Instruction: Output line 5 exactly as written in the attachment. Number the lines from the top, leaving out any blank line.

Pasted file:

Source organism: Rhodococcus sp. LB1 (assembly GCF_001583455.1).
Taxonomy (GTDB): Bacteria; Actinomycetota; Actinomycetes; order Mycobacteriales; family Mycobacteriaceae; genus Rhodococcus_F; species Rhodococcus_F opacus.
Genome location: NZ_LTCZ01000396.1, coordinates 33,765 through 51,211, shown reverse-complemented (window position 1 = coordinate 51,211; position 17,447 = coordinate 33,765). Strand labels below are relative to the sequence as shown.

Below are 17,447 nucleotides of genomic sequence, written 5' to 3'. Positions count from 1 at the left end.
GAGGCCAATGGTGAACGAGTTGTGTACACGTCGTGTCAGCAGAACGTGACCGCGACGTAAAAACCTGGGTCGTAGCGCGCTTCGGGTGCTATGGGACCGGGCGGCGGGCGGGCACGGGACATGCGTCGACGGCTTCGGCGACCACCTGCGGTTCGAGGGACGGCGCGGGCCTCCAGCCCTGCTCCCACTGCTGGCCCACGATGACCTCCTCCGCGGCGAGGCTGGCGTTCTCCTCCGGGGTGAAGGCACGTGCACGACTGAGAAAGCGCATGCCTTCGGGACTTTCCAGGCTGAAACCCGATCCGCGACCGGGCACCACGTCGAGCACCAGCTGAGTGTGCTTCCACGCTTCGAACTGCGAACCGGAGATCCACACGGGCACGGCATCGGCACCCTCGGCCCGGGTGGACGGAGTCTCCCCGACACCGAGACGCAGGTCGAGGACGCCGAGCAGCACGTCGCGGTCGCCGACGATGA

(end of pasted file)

GAGGCCAATGGTGAACGAGTTGTGTACACGTCGTGTCAGCAGAACGTGACCGCGACGTAAAAACCTGGGTCGTAGCGCGCTTCGGGTGCTATGGGACCGGGCGGCGGGCGGGCACGGGACATGCGTCGACGGCTTCGGCGACCACCTGCGGTTCGAGGGACGGCGCGGGCCTCCAGCCCTGCTCCCACTGCTGGCCCACGATGACCTCCTCCGCGGCGAGGCTGGCGTTCTCCTCCGGGGTGAAGGCACGTGCACGACTGAGAAAGCGCATGCCTTCGGGACTTTCCAGGCTGAAACCCGATCCGCGACCGGGCACCACGTCGAGCACCAGCTGAGTGTGCTTCCACGCTTCGAACTGCGAACCGGAGATCCACACGGGCACGGCATCGGCACCCTCGGCCCGGGTGGACGGAGTCTCCCCGACACCGAGACGCAGGTCGAGGACGCCGAGCAGCACGTCGCGGTCGCCGACGATGA